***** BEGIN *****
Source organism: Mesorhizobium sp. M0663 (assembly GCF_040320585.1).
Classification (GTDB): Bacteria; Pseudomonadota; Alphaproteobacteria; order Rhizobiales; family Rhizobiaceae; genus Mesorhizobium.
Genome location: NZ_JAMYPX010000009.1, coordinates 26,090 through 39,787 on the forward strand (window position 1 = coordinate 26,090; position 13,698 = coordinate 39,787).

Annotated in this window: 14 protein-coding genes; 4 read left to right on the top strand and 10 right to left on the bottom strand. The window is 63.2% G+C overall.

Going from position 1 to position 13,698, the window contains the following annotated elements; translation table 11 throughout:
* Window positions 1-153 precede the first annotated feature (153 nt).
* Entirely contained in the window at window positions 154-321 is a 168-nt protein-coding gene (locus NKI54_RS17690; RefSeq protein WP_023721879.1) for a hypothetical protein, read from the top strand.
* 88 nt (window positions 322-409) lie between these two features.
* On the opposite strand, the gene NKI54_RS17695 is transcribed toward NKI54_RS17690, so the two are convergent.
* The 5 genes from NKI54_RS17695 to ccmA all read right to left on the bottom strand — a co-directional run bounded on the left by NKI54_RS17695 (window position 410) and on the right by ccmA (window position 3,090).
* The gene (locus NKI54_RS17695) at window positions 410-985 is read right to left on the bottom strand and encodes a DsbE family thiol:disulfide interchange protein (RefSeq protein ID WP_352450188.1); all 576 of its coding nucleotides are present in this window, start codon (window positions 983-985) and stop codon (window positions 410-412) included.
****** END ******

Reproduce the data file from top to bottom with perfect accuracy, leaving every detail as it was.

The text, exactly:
Source organism: Mesorhizobium sp. M0663 (assembly GCF_040320585.1).
Classification (GTDB): Bacteria; Pseudomonadota; Alphaproteobacteria; order Rhizobiales; family Rhizobiaceae; genus Mesorhizobium.
Genome location: NZ_JAMYPX010000009.1, coordinates 26,090 through 39,787 on the forward strand (window position 1 = coordinate 26,090; position 13,698 = coordinate 39,787).

Annotated in this window: 14 protein-coding genes; 4 read left to right on the top strand and 10 right to left on the bottom strand. The window is 63.2% G+C overall.

Going from position 1 to position 13,698, the window contains the following annotated elements; translation table 11 throughout:
* Window positions 1-153 precede the first annotated feature (153 nt).
* Entirely contained in the window at window positions 154-321 is a 168-nt protein-coding gene (locus NKI54_RS17690; RefSeq protein WP_023721879.1) for a hypothetical protein, read from the top strand.
* 88 nt (window positions 322-409) lie between these two features.
* On the opposite strand, the gene NKI54_RS17695 is transcribed toward NKI54_RS17690, so the two are convergent.
* The 5 genes from NKI54_RS17695 to ccmA all read right to left on the bottom strand — a co-directional run bounded on the left by NKI54_RS17695 (window position 410) and on the right by ccmA (window position 3,090).
* The gene (locus NKI54_RS17695) at window positions 410-985 is read right to left on the bottom strand and encodes a DsbE family thiol:disulfide interchange protein (RefSeq protein ID WP_352450188.1); all 576 of its coding nucleotides are present in this window, start codon (window positions 983-985) and stop codon (window positions 410-412) included.